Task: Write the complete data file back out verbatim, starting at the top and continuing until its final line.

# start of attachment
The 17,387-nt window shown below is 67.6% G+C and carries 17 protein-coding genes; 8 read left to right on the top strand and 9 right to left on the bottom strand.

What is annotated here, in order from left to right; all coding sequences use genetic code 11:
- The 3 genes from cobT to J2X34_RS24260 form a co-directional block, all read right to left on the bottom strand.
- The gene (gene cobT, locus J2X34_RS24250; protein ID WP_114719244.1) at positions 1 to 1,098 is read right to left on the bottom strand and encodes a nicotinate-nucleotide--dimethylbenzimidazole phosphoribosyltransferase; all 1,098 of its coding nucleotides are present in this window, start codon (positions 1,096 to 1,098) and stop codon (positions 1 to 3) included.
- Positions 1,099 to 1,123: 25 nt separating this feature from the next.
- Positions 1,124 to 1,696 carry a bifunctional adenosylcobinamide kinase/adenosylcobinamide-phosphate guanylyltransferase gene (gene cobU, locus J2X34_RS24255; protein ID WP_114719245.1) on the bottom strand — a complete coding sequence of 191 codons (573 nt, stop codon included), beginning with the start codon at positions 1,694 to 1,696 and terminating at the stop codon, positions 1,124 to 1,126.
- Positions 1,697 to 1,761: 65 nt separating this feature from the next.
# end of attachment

The 17,387-nt window shown below is 67.6% G+C and carries 17 protein-coding genes; 8 read left to right on the top strand and 9 right to left on the bottom strand.

What is annotated here, in order from left to right; all coding sequences use genetic code 11:
- The 3 genes from cobT to J2X34_RS24260 form a co-directional block, all read right to left on the bottom strand.
- The gene (gene cobT, locus J2X34_RS24250; protein ID WP_114719244.1) at positions 1 to 1,098 is read right to left on the bottom strand and encodes a nicotinate-nucleotide--dimethylbenzimidazole phosphoribosyltransferase; all 1,098 of its coding nucleotides are present in this window, start codon (positions 1,096 to 1,098) and stop codon (positions 1 to 3) included.
- Positions 1,099 to 1,123: 25 nt separating this feature from the next.
- Positions 1,124 to 1,696 carry a bifunctional adenosylcobinamide kinase/adenosylcobinamide-phosphate guanylyltransferase gene (gene cobU, locus J2X34_RS24255; protein ID WP_114719245.1) on the bottom strand — a complete coding sequence of 191 codons (573 nt, stop codon included), beginning with the start codon at positions 1,694 to 1,696 and terminating at the stop codon, positions 1,124 to 1,126.
- Positions 1,697 to 1,761: 65 nt separating this feature from the next.